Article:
NU students join national fight against cancer

Eunice Lee

Approximately 1.5 million cases of cancer are diagnosed each year, and now college students are joining the fight against it.

Plus Energy, a national non-profit cancer-fighting organization, plans to come to Northwestern later this academic year. Originally known as F.O.R.C.E. (Fighting, Overcoming, and Responding to Cancer Everywhere), the organization was founded in 1999 at the University of Virginia as a student group dedicated to preventing all forms of cancer.

Since becoming a national non-profit organization in 2007, Plus Energy has established a new branch at Virginia Tech, and is in the process of developing branches at George Washington, American and Columbia universities, as well as NU.

The national group, based in Washington D.C. and consisting of a team of 10 adult volunteers, hopes to have between five and 10 branches up and running by the end of the academic year. Plus Energy strives to mobilize the younger generations in the battle against cancer.

“We are different because we try to take a proactive, energetic outlook to cancer fighting,” said Christine Kowal, founder and president of Plus Energy. “College students are so energetic and passionate about different causes and we want to tap into that.”

Plus Energy branches have a framework centered on patient support programs, cancer awareness and prevention and fundraising initiatives. Each branch partners up with a local hospital or cancer center where students can volunteer on a regular basis and establish relationships with cancer patients.

In addition to volunteering, each student group hosts a variety of events designed to spread awareness and fundraise for research groups.

Past events hosted by Plus Energy include a 5K marathon called Run for the Lungs, which donated all proceeds to lung cancer research, and the Check Your Breast for a Bra raffle, wherein participants purchased a raffle ticket for a Victoria’s Secret gift certificate.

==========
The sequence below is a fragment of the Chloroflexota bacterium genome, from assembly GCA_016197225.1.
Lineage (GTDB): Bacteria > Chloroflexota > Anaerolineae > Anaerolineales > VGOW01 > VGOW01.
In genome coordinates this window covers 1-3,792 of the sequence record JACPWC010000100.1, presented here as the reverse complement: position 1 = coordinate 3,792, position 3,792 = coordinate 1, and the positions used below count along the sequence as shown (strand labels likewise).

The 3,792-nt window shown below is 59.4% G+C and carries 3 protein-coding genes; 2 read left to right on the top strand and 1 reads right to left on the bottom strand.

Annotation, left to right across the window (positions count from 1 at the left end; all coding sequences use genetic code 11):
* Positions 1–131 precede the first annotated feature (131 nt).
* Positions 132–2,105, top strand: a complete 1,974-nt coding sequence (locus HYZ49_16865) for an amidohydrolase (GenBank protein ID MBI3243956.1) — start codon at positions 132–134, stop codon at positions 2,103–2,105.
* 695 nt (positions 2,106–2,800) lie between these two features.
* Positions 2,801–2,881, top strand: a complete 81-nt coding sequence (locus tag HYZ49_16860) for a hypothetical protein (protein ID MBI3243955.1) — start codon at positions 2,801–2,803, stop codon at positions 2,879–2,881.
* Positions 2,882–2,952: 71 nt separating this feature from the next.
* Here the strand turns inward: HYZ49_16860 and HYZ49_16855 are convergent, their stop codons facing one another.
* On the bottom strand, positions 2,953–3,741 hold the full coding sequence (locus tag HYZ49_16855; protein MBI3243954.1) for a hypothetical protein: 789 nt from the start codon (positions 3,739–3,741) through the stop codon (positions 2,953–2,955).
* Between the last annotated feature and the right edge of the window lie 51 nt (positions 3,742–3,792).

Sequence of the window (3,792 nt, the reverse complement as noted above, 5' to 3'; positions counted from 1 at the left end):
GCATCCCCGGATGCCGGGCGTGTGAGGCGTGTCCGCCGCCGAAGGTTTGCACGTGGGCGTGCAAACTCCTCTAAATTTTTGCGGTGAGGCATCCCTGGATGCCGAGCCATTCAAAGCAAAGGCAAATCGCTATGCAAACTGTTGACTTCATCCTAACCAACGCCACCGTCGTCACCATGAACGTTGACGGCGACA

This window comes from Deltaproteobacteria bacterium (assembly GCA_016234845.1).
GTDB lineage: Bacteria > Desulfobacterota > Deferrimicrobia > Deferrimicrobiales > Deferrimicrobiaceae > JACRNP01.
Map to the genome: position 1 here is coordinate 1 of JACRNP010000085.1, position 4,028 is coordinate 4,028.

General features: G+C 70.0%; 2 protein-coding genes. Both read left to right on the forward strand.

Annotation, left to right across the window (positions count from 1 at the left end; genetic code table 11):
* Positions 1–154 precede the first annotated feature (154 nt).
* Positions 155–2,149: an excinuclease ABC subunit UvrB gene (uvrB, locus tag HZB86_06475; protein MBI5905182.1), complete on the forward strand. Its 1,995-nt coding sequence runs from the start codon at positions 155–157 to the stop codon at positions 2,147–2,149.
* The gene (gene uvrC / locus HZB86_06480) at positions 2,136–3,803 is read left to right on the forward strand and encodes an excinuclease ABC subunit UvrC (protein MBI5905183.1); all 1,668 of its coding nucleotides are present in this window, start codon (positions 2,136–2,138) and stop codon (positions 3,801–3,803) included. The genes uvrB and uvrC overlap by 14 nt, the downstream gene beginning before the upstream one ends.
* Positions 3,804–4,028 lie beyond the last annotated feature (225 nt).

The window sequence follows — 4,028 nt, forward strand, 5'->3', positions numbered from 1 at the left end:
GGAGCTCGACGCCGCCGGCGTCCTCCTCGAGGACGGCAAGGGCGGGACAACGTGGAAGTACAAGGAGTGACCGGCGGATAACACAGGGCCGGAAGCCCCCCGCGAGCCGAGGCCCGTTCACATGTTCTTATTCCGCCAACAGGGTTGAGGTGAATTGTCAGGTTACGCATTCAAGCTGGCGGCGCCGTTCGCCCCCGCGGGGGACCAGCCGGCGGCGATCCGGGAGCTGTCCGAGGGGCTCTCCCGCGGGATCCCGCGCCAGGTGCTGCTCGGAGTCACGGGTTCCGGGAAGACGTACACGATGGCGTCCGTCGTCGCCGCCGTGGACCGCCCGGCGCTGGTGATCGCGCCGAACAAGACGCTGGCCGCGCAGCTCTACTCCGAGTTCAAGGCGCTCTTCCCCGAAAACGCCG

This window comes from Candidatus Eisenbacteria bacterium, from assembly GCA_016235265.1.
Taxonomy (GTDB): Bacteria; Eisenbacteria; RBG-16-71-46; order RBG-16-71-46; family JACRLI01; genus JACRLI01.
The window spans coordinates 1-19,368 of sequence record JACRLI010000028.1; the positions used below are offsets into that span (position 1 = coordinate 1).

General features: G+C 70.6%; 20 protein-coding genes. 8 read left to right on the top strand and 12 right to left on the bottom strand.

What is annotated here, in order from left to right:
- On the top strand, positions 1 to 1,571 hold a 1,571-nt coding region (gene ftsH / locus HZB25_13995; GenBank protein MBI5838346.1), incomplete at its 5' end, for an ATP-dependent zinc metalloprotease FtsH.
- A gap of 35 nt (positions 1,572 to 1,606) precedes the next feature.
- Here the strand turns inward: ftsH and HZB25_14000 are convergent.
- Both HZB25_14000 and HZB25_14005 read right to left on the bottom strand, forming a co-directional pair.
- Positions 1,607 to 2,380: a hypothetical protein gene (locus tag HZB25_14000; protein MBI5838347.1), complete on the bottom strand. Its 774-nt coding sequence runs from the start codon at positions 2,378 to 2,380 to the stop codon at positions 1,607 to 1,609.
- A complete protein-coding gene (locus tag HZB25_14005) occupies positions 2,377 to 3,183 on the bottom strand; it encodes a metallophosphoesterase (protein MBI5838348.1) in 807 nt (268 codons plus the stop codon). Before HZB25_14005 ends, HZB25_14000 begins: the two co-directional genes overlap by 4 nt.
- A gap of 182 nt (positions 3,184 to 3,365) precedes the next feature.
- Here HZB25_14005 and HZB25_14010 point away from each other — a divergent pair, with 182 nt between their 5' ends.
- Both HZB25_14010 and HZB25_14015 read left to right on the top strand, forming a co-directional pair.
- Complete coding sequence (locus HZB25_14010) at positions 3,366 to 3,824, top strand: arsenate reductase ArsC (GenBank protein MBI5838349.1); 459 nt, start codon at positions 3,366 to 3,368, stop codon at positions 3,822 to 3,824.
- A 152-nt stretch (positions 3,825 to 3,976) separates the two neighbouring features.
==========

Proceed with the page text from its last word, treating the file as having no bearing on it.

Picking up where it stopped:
The organization also has been making efforts to partner with cancer research organizations such as LUNGevity Foundation, a group based in Chicago. They plan to create a signature event associated with LUNGevity that will be implemented in all the branches of Plus Energy.

“The importance of this partnership is that we get more national exposure,” said Jackie Abba, the event’s coordinator and partnership’s liaison. “We’re after expanding and growing into other universities.”

NU will be the first branch of Plus Energy located outside of the East Coast.

“Northwestern is the beginning of a westward expansion for us,” Abba said. “It’s our first foray into the Midwest, and we hope to include other western schools in the future.”

Weinberg sophomore Beth Kacel is NU’s primary representative. She was inspired by her personal connection with the cause – her grandfather had cancer on four separate occasions.

“At Northwestern, people are so involved in so many different things that it just feels natural to have an organization like Plus Energy,” Kacel said.

The feeling is mutual on the national level.

“Because Northwestern is such a large school, it provides an excellent audience for our cause,” Kowal said. “There’s also a phenomenal hospital associated with Northwestern so you’re working with the top doctors and residents in the country.”

Plus Energy’s youth-driven motivation is unique in the fight against cancer, said Elizabeth Guanlao, Plus Energy’s vice president.

“The most important thing is that it is student based,” she said. “Our focus is on young people. We enable students to fight cancer all over the nation.”

Reach Eunice Lee at [email protected]